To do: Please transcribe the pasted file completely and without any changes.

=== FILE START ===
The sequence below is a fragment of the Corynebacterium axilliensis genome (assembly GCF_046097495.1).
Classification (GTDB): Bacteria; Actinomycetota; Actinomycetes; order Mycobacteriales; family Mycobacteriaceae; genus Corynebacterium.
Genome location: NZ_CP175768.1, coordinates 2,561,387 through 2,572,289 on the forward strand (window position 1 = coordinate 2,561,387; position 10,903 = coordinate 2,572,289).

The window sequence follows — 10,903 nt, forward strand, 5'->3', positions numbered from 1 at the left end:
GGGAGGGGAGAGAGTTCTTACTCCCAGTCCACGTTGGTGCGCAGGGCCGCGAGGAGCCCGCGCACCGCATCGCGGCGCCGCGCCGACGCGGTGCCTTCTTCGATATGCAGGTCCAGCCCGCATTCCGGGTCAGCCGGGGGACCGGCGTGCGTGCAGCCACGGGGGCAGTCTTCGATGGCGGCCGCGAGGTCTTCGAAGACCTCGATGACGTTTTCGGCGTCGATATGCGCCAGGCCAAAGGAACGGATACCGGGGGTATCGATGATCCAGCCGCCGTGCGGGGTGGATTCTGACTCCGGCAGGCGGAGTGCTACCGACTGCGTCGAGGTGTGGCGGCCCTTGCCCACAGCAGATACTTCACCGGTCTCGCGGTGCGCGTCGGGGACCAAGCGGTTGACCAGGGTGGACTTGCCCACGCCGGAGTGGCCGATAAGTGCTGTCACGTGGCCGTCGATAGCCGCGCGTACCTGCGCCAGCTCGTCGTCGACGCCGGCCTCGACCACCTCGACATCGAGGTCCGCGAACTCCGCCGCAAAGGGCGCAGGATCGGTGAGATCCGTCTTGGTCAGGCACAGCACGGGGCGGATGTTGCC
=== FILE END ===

The sequence below is a fragment of the Corynebacterium axilliensis genome (assembly GCF_046097495.1).
Classification (GTDB): Bacteria; Actinomycetota; Actinomycetes; order Mycobacteriales; family Mycobacteriaceae; genus Corynebacterium.
Genome location: NZ_CP175768.1, coordinates 2,561,387 through 2,572,289 on the forward strand (window position 1 = coordinate 2,561,387; position 10,903 = coordinate 2,572,289).

The window sequence follows — 10,903 nt, forward strand, 5'->3', positions numbered from 1 at the left end:
GGGAGGGGAGAGAGTTCTTACTCCCAGTCCACGTTGGTGCGCAGGGCCGCGAGGAGCCCGCGCACCGCATCGCGGCGCCGCGCCGACGCGGTGCCTTCTTCGATATGCAGGTCCAGCCCGCATTCCGGGTCAGCCGGGGGACCGGCGTGCGTGCAGCCACGGGGGCAGTCTTCGATGGCGGCCGCGAGGTCTTCGAAGACCTCGATGACGTTTTCGGCGTCGATATGCGCCAGGCCAAAGGAACGGATACCGGGGGTATCGATGATCCAGCCGCCGTGCGGGGTGGATTCTGACTCCGGCAGGCGGAGTGCTACCGACTGCGTCGAGGTGTGGCGGCCCTTGCCCACAGCAGATACTTCACCGGTCTCGCGGTGCGCGTCGGGGACCAAGCGGTTGACCAGGGTGGACTTGCCCACGCCGGAGTGGCCGATAAGTGCTGTCACGTGGCCGTCGATAGCCGCGCGTACCTGCGCCAGCTCGTCGTCGACGCCGGCCTCGACCACCTCGACATCGAGGTCCGCGAACTCCGCCGCAAAGGGCGCAGGATCGGTGAGATCCGTCTTGGTCAGGCACAGCACGGGGCGGATGTTGCC